Screening One at Gallery SKE

EXPERIMENTA and GALLERYSKE presents an evening with avant-garde filmmakers David Gatten and Jessie Stead at 6pm on Sunday January 20th, 2008 .

Today (2007) by Jessie Stead

Filmmaker, Henry James fan, recent Guggenheim fellow and aspiring audio book artist, David Gatten makes bookish films about letters and libraries, lovers and ghosts that are filled with words, some of which you can even read.  His work has shown around the earth planet in museums, festivals, biennials, galleries, archives, access centers, elementary schools, storefronts, on sides of buildings and once on a barge that was floating down river. You can find his films in the permanent collections of the Whitney Museum of American Art and the Art Institute of Chicago but he can rarely find his glasses.  He lives and works by the water in Red Hook, Brooklyn and on Seabrook Island, South Carolina.

Jessie Stead was five years old in 1984. She has produced a meandering school of film/video, albums, catch phrases, installation, mail art, and other mercurial curios with pocket money since before the turn of the century. Sometimes acting alone, and sometimes with a rag-tag association of collaborators (some of whom are internet strangers, a few of whom are unwitting and famous, and one of whom is an obscure musician named John Webster Johns).

SECRET HISTORY OF THE DIVIDING LINE by David Gatten 2002 16mm B&W silent 20 mins

“As a graduate student at the Art Institute of Chicago in 1996, David Gatten after having been inspired by the works of Agnes Martin, experimented with drawing lines on film, when serendipity led him to a little known volume called The Secret History Of The Line. An 18th century text written by William Byrd II a wealthy planter and government official in Virginia, this book (together with its companionThe History Of The Dividing Line) is an account of the author’s journey mapping the border between Virginia, the first English colony in North America, and the newer colony of North Carolina. Byrd’s life and writing became all the more interesting to the filmmaker as he learned that Byrd possessed one of the largest libraries in the colonies at the time, a collection of almost four thousand books. And so Gatten embarked on a cycle of nine films considering the relationships among language, image, experience and representation, this is one of the most erudite and ambitious undertakings in recent cinema.” Henriette Huldisch in Art Forum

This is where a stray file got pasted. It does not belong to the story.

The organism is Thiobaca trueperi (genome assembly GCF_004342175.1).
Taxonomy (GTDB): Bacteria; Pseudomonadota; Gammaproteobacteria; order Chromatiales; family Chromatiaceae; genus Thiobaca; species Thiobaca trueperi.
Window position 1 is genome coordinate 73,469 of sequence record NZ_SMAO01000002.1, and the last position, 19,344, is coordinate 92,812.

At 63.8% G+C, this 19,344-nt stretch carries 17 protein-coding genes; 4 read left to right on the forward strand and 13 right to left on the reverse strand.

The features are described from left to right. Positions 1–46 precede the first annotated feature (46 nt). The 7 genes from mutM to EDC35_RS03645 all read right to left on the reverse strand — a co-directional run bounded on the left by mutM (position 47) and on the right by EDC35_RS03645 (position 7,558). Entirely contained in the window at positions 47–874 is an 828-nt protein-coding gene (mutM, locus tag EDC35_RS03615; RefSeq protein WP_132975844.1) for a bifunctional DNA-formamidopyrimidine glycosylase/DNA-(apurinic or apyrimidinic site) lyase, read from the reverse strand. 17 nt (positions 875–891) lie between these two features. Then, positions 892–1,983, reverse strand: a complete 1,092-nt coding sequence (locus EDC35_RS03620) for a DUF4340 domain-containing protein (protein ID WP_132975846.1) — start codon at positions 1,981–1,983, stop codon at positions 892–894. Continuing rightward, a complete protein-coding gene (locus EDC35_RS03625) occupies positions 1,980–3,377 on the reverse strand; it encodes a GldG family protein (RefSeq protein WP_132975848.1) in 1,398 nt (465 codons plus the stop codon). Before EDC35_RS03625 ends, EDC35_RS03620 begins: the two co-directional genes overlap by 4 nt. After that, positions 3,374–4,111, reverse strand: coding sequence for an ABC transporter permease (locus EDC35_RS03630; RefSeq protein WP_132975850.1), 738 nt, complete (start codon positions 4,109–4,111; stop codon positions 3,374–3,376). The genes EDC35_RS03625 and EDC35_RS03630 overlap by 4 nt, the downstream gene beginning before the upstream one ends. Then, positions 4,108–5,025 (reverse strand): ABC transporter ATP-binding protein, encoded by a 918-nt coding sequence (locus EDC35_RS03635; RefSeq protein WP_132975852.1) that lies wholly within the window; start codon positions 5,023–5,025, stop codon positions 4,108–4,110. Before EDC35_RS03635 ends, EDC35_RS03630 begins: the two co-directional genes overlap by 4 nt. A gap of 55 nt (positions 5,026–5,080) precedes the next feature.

WHAT THE WATER SAID, NOS. 4 – 6 by David Gatten 2007 16mm color sound 17 mins
Strips of previously unexposed film went into the ocean and these fragments are what returned. In this final installment of a nine year project documenting the underwater world off the coast of South Carolina, both the sounds and images are the result of the oceanic inscriptions written directly into the emulsion of the film as it was buffeted by the salt water, sand and rocks; as it was chewed by the crabs, fish and underwater creatures.

HUGE FLAG by Jessie Stead 2007 digital video color sound 10 mins
Huge Flag is a self-explanatory video document about what happened in a park on an unseasonably windy day when a number of people got involved with a familiar but unusually large, seductive and indifferent American fabric.

TODAY! by Jessie Stead & David Gatten 2007 16mm color sound 20 mins
A revival of the long-dormant “films using a bumper-sticker as a script” genre, Today! Privileges abstracted motivation over abstracted form; the language of popular soda bottles over the language of popular adventure novels. Starring Jessie Stead and various plastic receptacles. Scenes move through random locations (two of which are exotic). Highlights include cameo appearances by the United States Postal Service, a dance in Chicago with some abandoned candy, and a recurring pre-occupation with a useful but problematically self-aggrandizing shopping bag. Please note Today! stands today as purposely unfinished (an excerpted excerpt from an episodic episode).

filmography, events bio:
voice review of the byrd films:,tracking7,68254,20.html
new york film festival, byrd films program notes:
a byrd program review

All are welcome………….